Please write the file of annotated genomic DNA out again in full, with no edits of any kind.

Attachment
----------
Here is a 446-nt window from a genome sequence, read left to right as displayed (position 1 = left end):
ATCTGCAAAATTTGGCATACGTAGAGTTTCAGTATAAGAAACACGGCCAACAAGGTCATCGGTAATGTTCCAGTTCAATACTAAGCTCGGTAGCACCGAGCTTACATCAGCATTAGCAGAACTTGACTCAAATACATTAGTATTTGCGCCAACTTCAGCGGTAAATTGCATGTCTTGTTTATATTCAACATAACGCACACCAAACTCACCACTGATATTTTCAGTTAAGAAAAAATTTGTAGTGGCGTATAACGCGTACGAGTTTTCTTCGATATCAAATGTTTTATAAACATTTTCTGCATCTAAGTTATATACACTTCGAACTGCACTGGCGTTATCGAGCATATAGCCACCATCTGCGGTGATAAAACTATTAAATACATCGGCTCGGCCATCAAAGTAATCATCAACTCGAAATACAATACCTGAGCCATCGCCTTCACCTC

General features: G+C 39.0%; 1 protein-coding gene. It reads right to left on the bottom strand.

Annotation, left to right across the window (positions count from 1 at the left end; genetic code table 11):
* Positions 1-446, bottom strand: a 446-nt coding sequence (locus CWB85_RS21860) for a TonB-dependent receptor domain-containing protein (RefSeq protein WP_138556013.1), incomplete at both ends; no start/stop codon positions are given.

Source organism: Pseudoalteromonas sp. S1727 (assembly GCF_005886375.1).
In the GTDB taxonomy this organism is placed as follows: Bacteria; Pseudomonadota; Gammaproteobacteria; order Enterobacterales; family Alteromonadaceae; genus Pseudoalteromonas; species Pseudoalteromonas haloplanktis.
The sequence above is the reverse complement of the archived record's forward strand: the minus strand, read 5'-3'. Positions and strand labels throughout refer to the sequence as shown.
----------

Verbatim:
Here is a 446-nt window from a genome sequence, read left to right as displayed (position 1 = left end):
ATCTGCAAAATTTGGCATACGTAGAGTTTCAGTATAAGAAACACGGCCAACAAGGTCATCGGTAATGTTCCAGTTCAATACTAAGCTCGGTAGCACCGAGCTTACATCAGCATTAGCAGAACTTGACTCAAATACATTAGTATTTGCGCCAACTTCAGCGGTAAATTGCATGTCTTGTTTATATTCAACATAACGCACACCAAACTCACCACTGATATTTTCAGTTAAGAAAAAATTTGTAGTGGCGTATAACGCGTACGAGTTTTCTTCGATATCAAATGTTTTATAAACATTTTCTGCATCTAAGTTATATACACTTCGAACTGCACTGGCGTTATCGAGCATATAGCCACCATCTGCGGTGATAAAACTATTAAATACATCGGCTCGGCCATCAAAGTAATCATCAACTCGAAATACAATACCTGAGCCATCGCCTTCACCTC

General features: G+C 39.0%; 1 protein-coding gene. It reads right to left on the bottom strand.

Annotation, left to right across the window (positions count from 1 at the left end; genetic code table 11):
* Positions 1-446, bottom strand: a 446-nt coding sequence (locus CWB85_RS21860) for a TonB-dependent receptor domain-containing protein (RefSeq protein WP_138556013.1), incomplete at both ends; no start/stop codon positions are given.

Source organism: Pseudoalteromonas sp. S1727 (assembly GCF_005886375.1).
In the GTDB taxonomy this organism is placed as follows: Bacteria; Pseudomonadota; Gammaproteobacteria; order Enterobacterales; family Alteromonadaceae; genus Pseudoalteromonas; species Pseudoalteromonas haloplanktis.
The sequence above is the reverse complement of the archived record's forward strand: the minus strand, read 5'-3'. Positions and strand labels throughout refer to the sequence as shown.